IPS: Introducing any of the above measures, and ensuring their continued practical implementation would require the support of a number of state institutions, including not just judicial bodies, but health and economic institutions too. Do you have much confidence that these bodies and institutions would ensure that any laws passed, such as stricter sentences for sexual offenders, or guaranteeing better rights and access to HIV treatment for AGYW, would also be properly implemented in practice?

Westerhof: Most countries have these measures and law but the problem is operationalizing them. AGYW need continuous empowerment through these laws, and in how they can report cased of GBV. Victim-friendly courts are there, but sometimes they are not fully utilized. Perpetrators of GBV and sexual violence sometimes walk away scot-free in the absence of compelling evidence beyond reasonable doubt and other factors. Nevertheless, there are many perpetrators of GBV and sexual offences who are behind bars.

IPS: Stigma around HIV continues to play a significant role in fuelling epidemics as it puts many women off seeking treatment or accessing other services for fear their status may be disclosed. What should governments be doing to eliminate this stigma?

Westerhof: In my country the law prohibits stigma and discrimination of PLHIV, including women and AGYW. Also, a national study on stigma was conducted which provides guidance on how to plan, design and implement programs that aim to eliminate stigma and discrimination.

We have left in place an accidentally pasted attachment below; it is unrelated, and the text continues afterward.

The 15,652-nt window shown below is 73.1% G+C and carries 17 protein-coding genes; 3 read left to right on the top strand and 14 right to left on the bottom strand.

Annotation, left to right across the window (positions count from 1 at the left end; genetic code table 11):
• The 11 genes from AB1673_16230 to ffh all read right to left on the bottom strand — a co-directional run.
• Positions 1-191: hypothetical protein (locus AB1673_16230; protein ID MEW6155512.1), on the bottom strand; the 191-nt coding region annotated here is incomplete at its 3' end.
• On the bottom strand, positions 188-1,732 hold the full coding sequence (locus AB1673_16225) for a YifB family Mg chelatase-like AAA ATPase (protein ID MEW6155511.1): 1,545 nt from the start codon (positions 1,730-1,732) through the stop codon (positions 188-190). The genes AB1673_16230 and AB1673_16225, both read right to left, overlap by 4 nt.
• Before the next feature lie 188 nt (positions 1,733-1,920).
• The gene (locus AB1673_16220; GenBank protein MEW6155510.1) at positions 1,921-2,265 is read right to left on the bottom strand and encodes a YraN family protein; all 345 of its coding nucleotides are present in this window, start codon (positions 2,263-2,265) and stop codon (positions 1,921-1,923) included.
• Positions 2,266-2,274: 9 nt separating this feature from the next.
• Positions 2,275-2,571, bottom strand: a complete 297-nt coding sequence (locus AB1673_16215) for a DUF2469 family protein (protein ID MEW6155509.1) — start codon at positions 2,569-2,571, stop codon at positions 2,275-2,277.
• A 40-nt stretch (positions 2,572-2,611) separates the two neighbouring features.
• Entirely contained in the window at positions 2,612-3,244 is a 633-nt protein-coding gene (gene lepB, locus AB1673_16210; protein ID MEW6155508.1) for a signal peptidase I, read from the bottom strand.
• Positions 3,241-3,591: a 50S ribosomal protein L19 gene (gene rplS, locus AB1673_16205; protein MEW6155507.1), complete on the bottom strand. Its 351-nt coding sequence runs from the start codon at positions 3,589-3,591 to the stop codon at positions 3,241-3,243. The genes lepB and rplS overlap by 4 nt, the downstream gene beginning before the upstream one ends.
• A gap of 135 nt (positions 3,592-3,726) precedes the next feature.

IPS: Do you think your own story as someone who publicly disclosed your HIV status despite the stigma around it at the time, your continued advocacy for PLHIV, and good health, is a good example for women and girls with HIV of the role they can play in helping to eliminate this stigma, and lead healthy, successful lives?

Westerhof: Disclosure helps to break the stigma and discrimination of HIV and AIDS. It encourages others to see that there is still life after a positive HIV test, as living with HIV is today a condition that can be managed with anti-retroviral therapy (ART). PLHIV have continued to play major roles in various communities, such as advocacy for better treatment, care, and support, community mobilization for HIV testing, cervical cancer screening, TB screening and others. Their testimonies have made it easier to make HIV and AIDS a normal  subject and increase the acceptance of PLHIV. My public disclosure of my HIV+ status opened new doors for me.

IPS: You have previously spoken of how important it is that people in local communities are educated about HIV, its treatment and its prevention, and that everyone has access to that education and treatment and prevention services. But in communities where strong patriarchal attitudes are prevalent, and stigma around HIV is high, what measures can be taken to ensure women and girls get that education and access to services?

Westerhof: Community leaders can play a role to ensure that patriarchal attitudes are eliminated. This is an ongoing process whereby people’s attitudes are eventually changed through behaviour change.

IPS UN Bureau Report


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© Inter Press Service (2024) — All Rights ReservedOriginal source: Inter Press Service